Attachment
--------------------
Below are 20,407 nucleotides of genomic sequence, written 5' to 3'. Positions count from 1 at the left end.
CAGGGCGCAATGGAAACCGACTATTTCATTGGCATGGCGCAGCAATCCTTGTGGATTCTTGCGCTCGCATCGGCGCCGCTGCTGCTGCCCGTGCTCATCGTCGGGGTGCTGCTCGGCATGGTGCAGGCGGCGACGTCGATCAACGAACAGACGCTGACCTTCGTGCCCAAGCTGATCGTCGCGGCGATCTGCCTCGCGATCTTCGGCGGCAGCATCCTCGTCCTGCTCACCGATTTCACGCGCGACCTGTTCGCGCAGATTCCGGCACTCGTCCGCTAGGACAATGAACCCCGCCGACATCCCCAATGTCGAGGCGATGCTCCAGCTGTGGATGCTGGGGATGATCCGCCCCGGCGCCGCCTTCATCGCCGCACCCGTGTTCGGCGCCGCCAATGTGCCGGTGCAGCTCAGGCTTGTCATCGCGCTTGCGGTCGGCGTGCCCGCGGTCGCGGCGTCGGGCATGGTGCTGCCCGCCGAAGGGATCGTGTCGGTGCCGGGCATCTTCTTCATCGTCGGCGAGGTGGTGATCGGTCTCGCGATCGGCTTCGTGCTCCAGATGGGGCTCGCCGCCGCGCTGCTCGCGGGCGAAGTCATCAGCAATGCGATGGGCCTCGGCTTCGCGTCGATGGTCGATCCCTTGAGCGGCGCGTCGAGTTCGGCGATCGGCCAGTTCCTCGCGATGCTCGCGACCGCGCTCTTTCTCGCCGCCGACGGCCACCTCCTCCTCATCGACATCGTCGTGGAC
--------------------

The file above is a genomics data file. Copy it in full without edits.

Below are 20,407 nucleotides of genomic sequence, written 5' to 3'. Positions count from 1 at the left end.
CAGGGCGCAATGGAAACCGACTATTTCATTGGCATGGCGCAGCAATCCTTGTGGATTCTTGCGCTCGCATCGGCGCCGCTGCTGCTGCCCGTGCTCATCGTCGGGGTGCTGCTCGGCATGGTGCAGGCGGCGACGTCGATCAACGAACAGACGCTGACCTTCGTGCCCAAGCTGATCGTCGCGGCGATCTGCCTCGCGATCTTCGGCGGCAGCATCCTCGTCCTGCTCACCGATTTCACGCGCGACCTGTTCGCGCAGATTCCGGCACTCGTCCGCTAGGACAATGAACCCCGCCGACATCCCCAATGTCGAGGCGATGCTCCAGCTGTGGATGCTGGGGATGATCCGCCCCGGCGCCGCCTTCATCGCCGCACCCGTGTTCGGCGCCGCCAATGTGCCGGTGCAGCTCAGGCTTGTCATCGCGCTTGCGGTCGGCGTGCCCGCGGTCGCGGCGTCGGGCATGGTGCTGCCCGCCGAAGGGATCGTGTCGGTGCCGGGCATCTTCTTCATCGTCGGCGAGGTGGTGATCGGTCTCGCGATCGGCTTCGTGCTCCAGATGGGGCTCGCCGCCGCGCTGCTCGCGGGCGAAGTCATCAGCAATGCGATGGGCCTCGGCTTCGCGTCGATGGTCGATCCCTTGAGCGGCGCGTCGAGTTCGGCGATCGGCCAGTTCCTCGCGATGCTCGCGACCGCGCTCTTTCTCGCCGCCGACGGCCACCTCCTCCTCATCGACATCGTCGTGGAC